Wautoma, WI
Current Conditions
0:24 AM CST
Partly Cloudy
Temperature
18°F
Dew Point
14°F
Humidity
85%
Wind
CM at 0 mph
Barometer
30.14 in. F
Visibility
10.00 mi.
Sunrise
07:04 a.m.
Sunset
04:23 p.m.
Afternoon Forecast (12:00pm-7:00pm)
Temperatures will range from 26 to 20 degrees with clear skies. Winds will range between 6 and 12 miles per hour from the west. No precipitation is expected.
7-Day Forecast
Tuesday
26°F / 18°F
Sunny
Wednesday
34°F / 19°F
Snow
Thursday
29°F / 6°F
Snow Showers
Friday
28°F / 14°F
Snow
Saturday
28°F / 19°F
Light Snow
Sunday
24°F / 5°F
Cloudy
Monday
25°F / 5°F
Mostly Cloudy
Detailed Short Term Forecast
Issued at 0:24 AM CST
Tuesday...Temperatures will range from a high of 26 to a low of 18 degrees with clear skies. Winds will range between 6 and 12 miles per hour from the westsouthwest. No precipitation is expected.
This Evening ...Temperatures will range from 20 to 18 degrees with clear skies. Winds will remain steady around 6 miles per hour from the southwest. No precipitation is expected.
Overnight ...Temperatures will remain steady at 18 degrees with mostly clear skies. Winds will remain steady around 7 miles per hour from the southeast. No precipitation is expected.
Wednesday...Temperatures will range from a high of 34 to a low of 19 degrees with mostly cloudy skies. Winds will range between 2 and 11 miles per hour from the eastsoutheast. Less than 1 inch of snow is possible.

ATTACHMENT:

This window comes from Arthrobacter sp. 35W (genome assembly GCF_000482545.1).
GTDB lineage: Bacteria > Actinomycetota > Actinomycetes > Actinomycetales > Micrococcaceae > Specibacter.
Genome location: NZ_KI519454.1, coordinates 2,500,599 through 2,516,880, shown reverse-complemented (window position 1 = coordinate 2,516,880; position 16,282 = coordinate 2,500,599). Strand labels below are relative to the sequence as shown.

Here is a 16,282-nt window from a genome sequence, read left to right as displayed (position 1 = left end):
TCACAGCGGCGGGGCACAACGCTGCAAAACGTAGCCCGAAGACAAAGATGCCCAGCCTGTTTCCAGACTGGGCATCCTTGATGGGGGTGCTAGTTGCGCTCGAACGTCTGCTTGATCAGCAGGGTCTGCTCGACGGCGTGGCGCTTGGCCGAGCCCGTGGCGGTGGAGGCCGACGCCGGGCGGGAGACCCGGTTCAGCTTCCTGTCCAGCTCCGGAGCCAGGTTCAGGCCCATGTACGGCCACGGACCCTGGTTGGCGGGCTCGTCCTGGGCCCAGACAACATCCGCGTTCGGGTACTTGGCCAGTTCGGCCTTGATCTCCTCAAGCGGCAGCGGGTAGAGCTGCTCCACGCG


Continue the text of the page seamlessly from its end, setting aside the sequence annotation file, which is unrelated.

Farmers: Erratic weather devastating Michigan fruits

May 10, 2012 | 0 comments

Michigan fruit growers say this year's yield is shaping up as the worst in memory.

A rare extended period of summerlike temperatures in March caused trees to blossom early, only to be zapped by April frosts and freezes.

Farmers and extension agents say the one-two punch has all but wiped out the tart cherry crop.

Other orchard fruits such as sweet cherries, apples, pears and peaches have suffered extensive damage.

Juice grapes are another casualty.

Fifty-four-year-old David Rabe of Oceana County says he's been farming nearly all his life and has never seen it this bad.

Only his asparagus may survive.

Bob Sutherland of the fruit products company Cherry Republic says he ordered 150,000 pounds of cherries from Poland to make sure he wouldn't run short.

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